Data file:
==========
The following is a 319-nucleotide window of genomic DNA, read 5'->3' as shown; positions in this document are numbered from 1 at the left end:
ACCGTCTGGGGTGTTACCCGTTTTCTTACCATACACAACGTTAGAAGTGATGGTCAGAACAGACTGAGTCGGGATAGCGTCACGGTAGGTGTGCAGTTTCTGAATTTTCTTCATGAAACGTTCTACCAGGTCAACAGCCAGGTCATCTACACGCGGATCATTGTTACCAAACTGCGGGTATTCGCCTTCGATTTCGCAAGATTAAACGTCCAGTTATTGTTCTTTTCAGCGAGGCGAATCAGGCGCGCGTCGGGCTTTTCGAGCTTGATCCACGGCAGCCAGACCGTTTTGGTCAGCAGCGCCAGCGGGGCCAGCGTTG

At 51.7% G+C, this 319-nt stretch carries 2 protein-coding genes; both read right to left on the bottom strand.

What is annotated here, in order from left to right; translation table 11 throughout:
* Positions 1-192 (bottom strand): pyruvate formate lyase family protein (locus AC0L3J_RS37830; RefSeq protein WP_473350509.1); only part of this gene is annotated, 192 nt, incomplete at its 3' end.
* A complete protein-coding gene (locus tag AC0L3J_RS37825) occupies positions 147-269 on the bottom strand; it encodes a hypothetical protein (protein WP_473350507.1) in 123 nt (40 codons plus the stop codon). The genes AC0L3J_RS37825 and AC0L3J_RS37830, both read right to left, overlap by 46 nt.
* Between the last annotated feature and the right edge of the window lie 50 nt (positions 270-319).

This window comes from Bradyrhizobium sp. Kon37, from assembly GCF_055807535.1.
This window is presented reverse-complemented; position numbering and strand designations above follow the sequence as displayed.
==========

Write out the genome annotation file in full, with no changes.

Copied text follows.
The following is a 319-nucleotide window of genomic DNA, read 5'->3' as shown; positions in this document are numbered from 1 at the left end:
ACCGTCTGGGGTGTTACCCGTTTTCTTACCATACACAACGTTAGAAGTGATGGTCAGAACAGACTGAGTCGGGATAGCGTCACGGTAGGTGTGCAGTTTCTGAATTTTCTTCATGAAACGTTCTACCAGGTCAACAGCCAGGTCATCTACACGCGGATCATTGTTACCAAACTGCGGGTATTCGCCTTCGATTTCGCAAGATTAAACGTCCAGTTATTGTTCTTTTCAGCGAGGCGAATCAGGCGCGCGTCGGGCTTTTCGAGCTTGATCCACGGCAGCCAGACCGTTTTGGTCAGCAGCGCCAGCGGGGCCAGCGTTG

At 51.7% G+C, this 319-nt stretch carries 2 protein-coding genes; both read right to left on the bottom strand.

What is annotated here, in order from left to right; translation table 11 throughout:
* Positions 1-192 (bottom strand): pyruvate formate lyase family protein (locus AC0L3J_RS37830; RefSeq protein WP_473350509.1); only part of this gene is annotated, 192 nt, incomplete at its 3' end.
* A complete protein-coding gene (locus tag AC0L3J_RS37825) occupies positions 147-269 on the bottom strand; it encodes a hypothetical protein (protein WP_473350507.1) in 123 nt (40 codons plus the stop codon). The genes AC0L3J_RS37825 and AC0L3J_RS37830, both read right to left, overlap by 46 nt.
* Between the last annotated feature and the right edge of the window lie 50 nt (positions 270-319).

This window comes from Bradyrhizobium sp. Kon37, from assembly GCF_055807535.1.
This window is presented reverse-complemented; position numbering and strand designations above follow the sequence as displayed.